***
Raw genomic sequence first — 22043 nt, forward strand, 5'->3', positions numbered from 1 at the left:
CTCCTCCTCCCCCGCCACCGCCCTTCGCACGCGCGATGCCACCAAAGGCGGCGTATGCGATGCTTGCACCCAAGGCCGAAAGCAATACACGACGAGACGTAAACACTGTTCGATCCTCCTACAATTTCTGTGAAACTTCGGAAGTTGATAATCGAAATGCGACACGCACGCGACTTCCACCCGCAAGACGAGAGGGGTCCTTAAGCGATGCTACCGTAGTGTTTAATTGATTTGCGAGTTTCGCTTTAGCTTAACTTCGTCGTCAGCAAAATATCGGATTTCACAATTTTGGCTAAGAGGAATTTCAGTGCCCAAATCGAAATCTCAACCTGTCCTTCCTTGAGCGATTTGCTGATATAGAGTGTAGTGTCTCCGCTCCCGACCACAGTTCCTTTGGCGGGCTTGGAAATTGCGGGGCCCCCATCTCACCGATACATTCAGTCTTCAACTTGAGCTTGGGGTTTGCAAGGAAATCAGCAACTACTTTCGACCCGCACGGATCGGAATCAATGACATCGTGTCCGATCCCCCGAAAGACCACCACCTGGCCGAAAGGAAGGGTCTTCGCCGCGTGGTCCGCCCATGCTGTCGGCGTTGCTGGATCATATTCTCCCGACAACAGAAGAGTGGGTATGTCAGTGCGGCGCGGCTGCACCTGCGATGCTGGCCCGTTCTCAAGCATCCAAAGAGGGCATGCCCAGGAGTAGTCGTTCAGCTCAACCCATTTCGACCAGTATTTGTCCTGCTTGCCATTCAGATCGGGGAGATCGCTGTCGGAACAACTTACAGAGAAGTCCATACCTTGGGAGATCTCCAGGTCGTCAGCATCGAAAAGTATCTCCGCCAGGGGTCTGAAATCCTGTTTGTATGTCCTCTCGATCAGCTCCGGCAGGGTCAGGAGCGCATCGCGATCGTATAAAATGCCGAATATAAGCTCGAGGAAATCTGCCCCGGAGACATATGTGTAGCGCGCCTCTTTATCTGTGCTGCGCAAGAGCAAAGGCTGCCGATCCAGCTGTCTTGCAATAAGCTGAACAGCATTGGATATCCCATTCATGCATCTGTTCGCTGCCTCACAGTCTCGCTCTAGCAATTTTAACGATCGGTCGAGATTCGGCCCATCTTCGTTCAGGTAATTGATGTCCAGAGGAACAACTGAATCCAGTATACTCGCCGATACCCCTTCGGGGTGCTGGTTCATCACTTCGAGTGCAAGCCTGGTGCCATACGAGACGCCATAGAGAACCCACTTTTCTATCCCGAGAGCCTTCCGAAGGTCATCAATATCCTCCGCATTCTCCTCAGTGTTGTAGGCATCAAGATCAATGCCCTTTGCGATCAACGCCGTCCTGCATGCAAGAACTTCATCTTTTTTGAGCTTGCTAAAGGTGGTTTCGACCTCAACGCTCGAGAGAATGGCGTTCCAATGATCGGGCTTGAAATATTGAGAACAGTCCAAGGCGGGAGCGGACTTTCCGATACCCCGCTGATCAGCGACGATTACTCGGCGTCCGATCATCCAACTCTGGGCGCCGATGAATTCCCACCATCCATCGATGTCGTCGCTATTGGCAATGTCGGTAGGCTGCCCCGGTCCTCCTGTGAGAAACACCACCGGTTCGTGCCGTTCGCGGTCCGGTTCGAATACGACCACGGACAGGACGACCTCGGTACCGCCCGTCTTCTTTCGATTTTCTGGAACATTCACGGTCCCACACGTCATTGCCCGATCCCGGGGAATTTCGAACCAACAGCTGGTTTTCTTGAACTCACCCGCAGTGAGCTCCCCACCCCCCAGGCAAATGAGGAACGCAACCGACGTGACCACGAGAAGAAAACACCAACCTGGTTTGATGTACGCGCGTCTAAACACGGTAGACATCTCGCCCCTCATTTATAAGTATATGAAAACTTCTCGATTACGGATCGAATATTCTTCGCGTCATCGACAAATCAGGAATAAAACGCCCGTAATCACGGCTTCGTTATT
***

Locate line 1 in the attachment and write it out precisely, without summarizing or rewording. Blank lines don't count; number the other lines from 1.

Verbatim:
Raw genomic sequence first — 22043 nt, forward strand, 5'->3', positions numbered from 1 at the left: